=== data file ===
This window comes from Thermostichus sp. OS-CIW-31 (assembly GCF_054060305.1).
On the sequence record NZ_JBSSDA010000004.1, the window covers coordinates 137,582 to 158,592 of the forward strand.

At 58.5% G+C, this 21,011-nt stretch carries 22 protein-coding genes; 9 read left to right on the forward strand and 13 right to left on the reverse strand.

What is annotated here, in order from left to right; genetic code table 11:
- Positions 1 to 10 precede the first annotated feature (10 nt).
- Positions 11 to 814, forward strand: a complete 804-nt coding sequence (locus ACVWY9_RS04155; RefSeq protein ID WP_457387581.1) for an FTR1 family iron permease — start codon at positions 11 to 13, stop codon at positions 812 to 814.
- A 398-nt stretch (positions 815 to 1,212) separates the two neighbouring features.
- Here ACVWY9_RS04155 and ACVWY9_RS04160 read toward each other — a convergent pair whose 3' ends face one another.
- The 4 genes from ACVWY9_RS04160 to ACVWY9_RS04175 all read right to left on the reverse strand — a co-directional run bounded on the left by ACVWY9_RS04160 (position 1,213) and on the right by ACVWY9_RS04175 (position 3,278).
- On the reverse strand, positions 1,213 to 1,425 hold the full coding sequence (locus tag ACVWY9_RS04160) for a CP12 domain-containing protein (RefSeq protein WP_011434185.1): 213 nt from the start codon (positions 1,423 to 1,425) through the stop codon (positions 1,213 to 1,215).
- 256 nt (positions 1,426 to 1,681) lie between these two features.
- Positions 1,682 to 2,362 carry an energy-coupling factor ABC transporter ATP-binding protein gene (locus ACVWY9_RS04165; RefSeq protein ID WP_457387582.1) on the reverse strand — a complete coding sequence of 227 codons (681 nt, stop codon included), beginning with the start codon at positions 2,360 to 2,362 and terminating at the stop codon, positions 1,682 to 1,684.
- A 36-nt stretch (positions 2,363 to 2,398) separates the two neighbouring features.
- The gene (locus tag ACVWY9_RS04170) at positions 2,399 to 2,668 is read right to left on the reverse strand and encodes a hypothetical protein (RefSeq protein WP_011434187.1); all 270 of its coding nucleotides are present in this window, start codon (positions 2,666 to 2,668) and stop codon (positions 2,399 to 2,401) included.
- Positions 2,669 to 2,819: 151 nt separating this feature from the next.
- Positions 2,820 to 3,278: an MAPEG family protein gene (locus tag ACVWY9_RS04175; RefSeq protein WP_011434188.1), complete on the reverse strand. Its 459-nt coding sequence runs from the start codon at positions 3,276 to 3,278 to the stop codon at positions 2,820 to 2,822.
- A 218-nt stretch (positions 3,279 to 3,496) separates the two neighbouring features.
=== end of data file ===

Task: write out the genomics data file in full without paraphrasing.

This window comes from Thermostichus sp. OS-CIW-31 (assembly GCF_054060305.1).
On the sequence record NZ_JBSSDA010000004.1, the window covers coordinates 137,582 to 158,592 of the forward strand.

At 58.5% G+C, this 21,011-nt stretch carries 22 protein-coding genes; 9 read left to right on the forward strand and 13 right to left on the reverse strand.

What is annotated here, in order from left to right; genetic code table 11:
- Positions 1 to 10 precede the first annotated feature (10 nt).
- Positions 11 to 814, forward strand: a complete 804-nt coding sequence (locus ACVWY9_RS04155; RefSeq protein ID WP_457387581.1) for an FTR1 family iron permease — start codon at positions 11 to 13, stop codon at positions 812 to 814.
- A 398-nt stretch (positions 815 to 1,212) separates the two neighbouring features.
- Here ACVWY9_RS04155 and ACVWY9_RS04160 read toward each other — a convergent pair whose 3' ends face one another.
- The 4 genes from ACVWY9_RS04160 to ACVWY9_RS04175 all read right to left on the reverse strand — a co-directional run bounded on the left by ACVWY9_RS04160 (position 1,213) and on the right by ACVWY9_RS04175 (position 3,278).
- On the reverse strand, positions 1,213 to 1,425 hold the full coding sequence (locus tag ACVWY9_RS04160) for a CP12 domain-containing protein (RefSeq protein WP_011434185.1): 213 nt from the start codon (positions 1,423 to 1,425) through the stop codon (positions 1,213 to 1,215).
- 256 nt (positions 1,426 to 1,681) lie between these two features.
- Positions 1,682 to 2,362 carry an energy-coupling factor ABC transporter ATP-binding protein gene (locus ACVWY9_RS04165; RefSeq protein ID WP_457387582.1) on the reverse strand — a complete coding sequence of 227 codons (681 nt, stop codon included), beginning with the start codon at positions 2,360 to 2,362 and terminating at the stop codon, positions 1,682 to 1,684.
- A 36-nt stretch (positions 2,363 to 2,398) separates the two neighbouring features.
- The gene (locus tag ACVWY9_RS04170) at positions 2,399 to 2,668 is read right to left on the reverse strand and encodes a hypothetical protein (RefSeq protein WP_011434187.1); all 270 of its coding nucleotides are present in this window, start codon (positions 2,666 to 2,668) and stop codon (positions 2,399 to 2,401) included.
- Positions 2,669 to 2,819: 151 nt separating this feature from the next.
- Positions 2,820 to 3,278: an MAPEG family protein gene (locus tag ACVWY9_RS04175; RefSeq protein WP_011434188.1), complete on the reverse strand. Its 459-nt coding sequence runs from the start codon at positions 3,276 to 3,278 to the stop codon at positions 2,820 to 2,822.
- A 218-nt stretch (positions 3,279 to 3,496) separates the two neighbouring features.